Tom's Reviews > The Corporation

The Corporation by Joel Bakan
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M_50x66
's review
Jun 22, 07


I saw the film a couple of years ago and really liked it but the book explains and summarises the reasons causing many people's querulous attitude to the type of capitalism expounded by The Economist in a wonderfully clear and concise fashion in a way I struggle to articulate. It also avoids Michael Moore polemics, yet is still very succinct, so much so that it gets to reemphasise its central tenets throughout the chapters. It excellently attacks and scrutinizes the rigid beliefs fostered globally by free-marketeer Corporate fundamentalists.

The book illustrates that Corporations are hugely powerful wealth accumulating institutions that we have created and given a legal duty, based on 19th century neo-liberal laissez-faire economic thought, to maximise its shareholders profits at all costs against the other needs of humanity. This rapacious pursuit of self-interest disregards negative environmental and social costs (and any other externalities) and is incompatible with humankind’s other wider needs and interests. What is good for profits is not necessarily good for humanity. Yet this institution projects its psychopathic values upon society by ruthlessly manufacturing ‘created wants’ upon humans urging them to ‘get wealth forget all but self’. Corporations are legally bound not to accept social responsibility over their financial bottom lines and thus are not trustworthy guardians of our wider interests.

Bakan accepts difficulties in controlling this Frankenstein’s monster of an institution but calls upon strict democratic government regulation and enforcement as the only possibility to curb its destructive (often self-destructive in the South Sea Company or Enron’s case) tendencies. This has become near impossible in this current climate of collusion between political and corporate elites. Corporations (particularly multinationals) see themselves above other stakeholders and as partners to government itself, alluding to their exclusion from government’s sphere of sovereignty.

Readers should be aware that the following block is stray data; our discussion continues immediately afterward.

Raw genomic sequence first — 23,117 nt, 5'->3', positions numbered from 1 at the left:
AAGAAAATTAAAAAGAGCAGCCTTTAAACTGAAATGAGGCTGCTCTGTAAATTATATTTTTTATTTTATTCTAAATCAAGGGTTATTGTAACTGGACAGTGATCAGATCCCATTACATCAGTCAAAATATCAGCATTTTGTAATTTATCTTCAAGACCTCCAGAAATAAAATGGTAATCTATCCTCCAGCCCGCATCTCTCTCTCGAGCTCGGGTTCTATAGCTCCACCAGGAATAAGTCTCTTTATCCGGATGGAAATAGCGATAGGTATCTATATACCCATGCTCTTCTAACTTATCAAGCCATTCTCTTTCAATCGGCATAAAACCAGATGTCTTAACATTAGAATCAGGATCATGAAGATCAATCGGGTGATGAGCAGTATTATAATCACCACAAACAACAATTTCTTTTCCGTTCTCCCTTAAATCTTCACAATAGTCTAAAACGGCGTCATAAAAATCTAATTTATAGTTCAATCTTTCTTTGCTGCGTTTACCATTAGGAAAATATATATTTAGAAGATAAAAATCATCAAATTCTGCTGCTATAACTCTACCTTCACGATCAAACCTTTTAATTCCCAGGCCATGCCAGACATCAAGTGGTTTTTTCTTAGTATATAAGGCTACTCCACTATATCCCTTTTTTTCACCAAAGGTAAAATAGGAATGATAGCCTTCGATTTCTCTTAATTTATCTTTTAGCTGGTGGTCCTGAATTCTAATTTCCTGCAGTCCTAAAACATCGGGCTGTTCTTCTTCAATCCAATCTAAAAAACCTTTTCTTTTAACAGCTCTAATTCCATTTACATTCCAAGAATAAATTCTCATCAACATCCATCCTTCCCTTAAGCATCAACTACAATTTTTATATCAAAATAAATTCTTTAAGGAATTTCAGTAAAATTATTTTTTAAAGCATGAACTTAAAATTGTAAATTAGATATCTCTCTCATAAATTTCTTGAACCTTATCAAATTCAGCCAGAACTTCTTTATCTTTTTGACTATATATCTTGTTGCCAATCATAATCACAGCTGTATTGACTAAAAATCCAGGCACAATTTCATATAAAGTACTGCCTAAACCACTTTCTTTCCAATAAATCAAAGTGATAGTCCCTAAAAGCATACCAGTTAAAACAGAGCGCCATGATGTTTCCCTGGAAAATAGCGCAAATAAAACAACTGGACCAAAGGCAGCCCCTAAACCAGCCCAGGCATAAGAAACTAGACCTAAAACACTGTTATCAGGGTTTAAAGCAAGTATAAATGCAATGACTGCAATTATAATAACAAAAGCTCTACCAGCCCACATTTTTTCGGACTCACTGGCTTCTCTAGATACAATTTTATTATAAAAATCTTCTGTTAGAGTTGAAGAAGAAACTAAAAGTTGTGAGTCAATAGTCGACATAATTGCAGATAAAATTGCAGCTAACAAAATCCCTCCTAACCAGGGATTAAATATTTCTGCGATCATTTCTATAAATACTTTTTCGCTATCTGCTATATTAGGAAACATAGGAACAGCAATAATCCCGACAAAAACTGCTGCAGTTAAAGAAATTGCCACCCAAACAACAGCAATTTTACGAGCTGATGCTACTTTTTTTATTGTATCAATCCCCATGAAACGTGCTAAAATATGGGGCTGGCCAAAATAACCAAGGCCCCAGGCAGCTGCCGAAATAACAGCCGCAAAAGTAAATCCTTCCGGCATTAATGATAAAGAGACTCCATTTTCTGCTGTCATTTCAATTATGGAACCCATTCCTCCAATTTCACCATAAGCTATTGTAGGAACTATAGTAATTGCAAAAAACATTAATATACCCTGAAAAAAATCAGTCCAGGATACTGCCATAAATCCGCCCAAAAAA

He ends on a positive note, quite simply ‘we created you, we can destroy you’. He admittedly states he hasn’t given much scope to discuss the wider democratic failings that allows a few rich CEOs to run the world but he emphasises that we are still the ultimate power in stopping the tyrannical Corporations whenever we wake up, and we are becoming increasingly disillusioned with many aspects of the world that Corporations are creating. Thankfully people like Joel Bakan help focus our frustrations into a clear manifesto in a way corporately funded politicians have ceased to do.

The book has been criticised for ignoring publicly owned enterprises’ failings but it never intended to observe and analyse alternatives, merely highlight the essential fallibility of for-profit Corporations. He also doesn't mention the material wealth ruthlessly efficient corporations have bestowed upon a First World society relatively impoverished only a century ago. Yet, again, it is not his aim in his capacity as a legal scholar to propound the virtues of market-led wealth generation but to expose the inherent legal flaws in a destructive system that is all-consuming.
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